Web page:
"I'm hungry!" I looked at my son with disbelief. Not ten minutes before, I had placed the final utensil in the dishwasher, sighed, and moved my tired body from the kitchen to the family room. All the signs said that dinner was done.
But not for my son. Where had he put the plate of spaghetti that had just been before him? I remembered it full. I remembered it empty. I'm sure I remembered him shoveling forkfuls into his mouth. Maybe I imagined it.
These are the first words I hear in the morning and often the last ones I hear at night. An hour after breakfast. Thirty seconds after they're in the door from school. Just before bedtime when the humongous meal of the evening has suddenly vanished from my children's bodies.
If my kids had their way, they'd eat nonstop from dawn until dusk, just like birds. That saying, "She eats like a bird" couldn't be more misleading. Barn swallows eat about once a minute. A hummingbird must consume its weight in nectar daily, feeding every 10 to 15 minutes from dawn to dusk. The male of the species requires nectar from 1,000 fuchsia blossoms to maintain its metabolism for a single day! And baby birds?well, they demand food constantly, creating a full-time job for both parents with little, if any, break. But unlike baby birds, food isn't the only thing our kids crave. They need our attention in heaping helpings around the clock.
The supply and demand aspect of mothering is arduous and guilt-inducing. Even in my best moments as a mother, I simply cannot meet all my children's needs. I'm not patient enough. I don't know enough. There isn't enough of me.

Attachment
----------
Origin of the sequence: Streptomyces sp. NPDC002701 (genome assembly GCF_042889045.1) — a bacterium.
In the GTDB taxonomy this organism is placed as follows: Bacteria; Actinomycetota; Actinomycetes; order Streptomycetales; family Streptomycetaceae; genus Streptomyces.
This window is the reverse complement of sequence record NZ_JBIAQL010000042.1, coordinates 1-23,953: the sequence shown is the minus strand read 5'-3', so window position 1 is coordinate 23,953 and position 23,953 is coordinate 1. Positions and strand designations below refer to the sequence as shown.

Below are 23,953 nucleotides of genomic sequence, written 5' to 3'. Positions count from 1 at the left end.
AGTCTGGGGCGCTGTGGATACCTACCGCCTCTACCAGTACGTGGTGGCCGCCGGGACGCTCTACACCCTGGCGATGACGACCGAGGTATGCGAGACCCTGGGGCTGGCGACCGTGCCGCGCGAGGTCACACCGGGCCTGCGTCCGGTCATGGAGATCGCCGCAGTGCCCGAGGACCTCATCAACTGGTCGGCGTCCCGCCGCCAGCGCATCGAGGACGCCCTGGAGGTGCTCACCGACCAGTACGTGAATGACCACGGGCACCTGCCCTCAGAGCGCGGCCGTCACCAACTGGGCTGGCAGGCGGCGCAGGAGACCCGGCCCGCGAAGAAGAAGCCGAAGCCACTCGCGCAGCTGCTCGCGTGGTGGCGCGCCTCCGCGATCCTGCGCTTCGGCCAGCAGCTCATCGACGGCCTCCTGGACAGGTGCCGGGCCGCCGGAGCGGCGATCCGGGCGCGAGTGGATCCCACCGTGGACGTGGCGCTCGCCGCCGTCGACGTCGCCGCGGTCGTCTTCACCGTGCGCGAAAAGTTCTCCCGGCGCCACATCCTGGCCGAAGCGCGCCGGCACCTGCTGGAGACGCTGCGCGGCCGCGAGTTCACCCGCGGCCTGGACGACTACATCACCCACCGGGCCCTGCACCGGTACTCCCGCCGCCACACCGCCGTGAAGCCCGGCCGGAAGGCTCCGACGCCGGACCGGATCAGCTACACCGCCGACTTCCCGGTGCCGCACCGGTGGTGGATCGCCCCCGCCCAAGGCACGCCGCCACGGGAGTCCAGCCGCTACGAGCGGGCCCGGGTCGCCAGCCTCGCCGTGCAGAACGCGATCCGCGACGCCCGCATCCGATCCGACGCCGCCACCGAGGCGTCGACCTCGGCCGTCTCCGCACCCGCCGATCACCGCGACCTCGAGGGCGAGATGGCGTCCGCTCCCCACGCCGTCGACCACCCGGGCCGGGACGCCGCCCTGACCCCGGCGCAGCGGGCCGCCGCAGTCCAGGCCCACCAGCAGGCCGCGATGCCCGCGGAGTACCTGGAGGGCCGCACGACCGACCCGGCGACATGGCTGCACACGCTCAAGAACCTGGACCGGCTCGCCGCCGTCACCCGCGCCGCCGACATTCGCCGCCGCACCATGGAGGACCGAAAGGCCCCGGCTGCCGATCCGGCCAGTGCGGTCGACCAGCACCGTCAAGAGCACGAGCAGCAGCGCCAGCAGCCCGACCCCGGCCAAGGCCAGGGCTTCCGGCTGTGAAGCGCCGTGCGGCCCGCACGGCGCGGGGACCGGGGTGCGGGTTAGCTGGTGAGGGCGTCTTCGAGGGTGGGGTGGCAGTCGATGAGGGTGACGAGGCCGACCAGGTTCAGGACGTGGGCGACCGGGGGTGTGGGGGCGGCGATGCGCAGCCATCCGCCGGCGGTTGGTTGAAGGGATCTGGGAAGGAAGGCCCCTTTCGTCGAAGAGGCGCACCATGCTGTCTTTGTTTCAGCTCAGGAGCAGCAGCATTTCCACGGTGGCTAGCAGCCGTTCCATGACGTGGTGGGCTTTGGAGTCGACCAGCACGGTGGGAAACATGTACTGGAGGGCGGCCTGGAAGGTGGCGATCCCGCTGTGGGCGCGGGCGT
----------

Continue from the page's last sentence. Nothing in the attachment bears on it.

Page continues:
We moms give away so much and don't always find ways to restock our supplies of love, patience, and creativity. We can feel so empty, so drained.
When I'm hit by the never-ending demands of my children, I think of the disciples on the mountain in Bethsaida, facing tens of thousands of growling stomachs. Like them, I turn to God and say, "This is too much for me. It's your problem!" What amazes me is how often God responds to me as he did to the disciples, saying, "You give them something to eat" (Luke 9:13).
"Me?" I respond? My head swims. My pulse quickens. I feel like an empty shelf in the cupboard. I don't have enough to satisfy the enormous needs before me.
And then it happens. I go back to that cupboard in my soul and ponder the contents. I hand over an idea for a school-play costume, and God turns it into an outfit. I intercede in a squabble between friends, and God patches a wound. I reach out with my own lessons from making a mistake, and God meets a need for forgiveness.
"You give them something to eat," Jesus says. And then he takes what we have in our hands and multiplies it to meet the need before us.
Elisa Morgan is president of MOPS (Mothers of Preschoolers) International. Her most recent book is When Husband & Wife Become Mom and Dad, with Carol Kuykendall (Zondervan). For information about a MOPS group in your area, call (800) 929-1287.
NOTE: For your convenience, the following product, which was mentioned above, is available for purchase:
? When Husband & Wife Become Mom and Dad, Elisa Morgan and Carol Kuykendall
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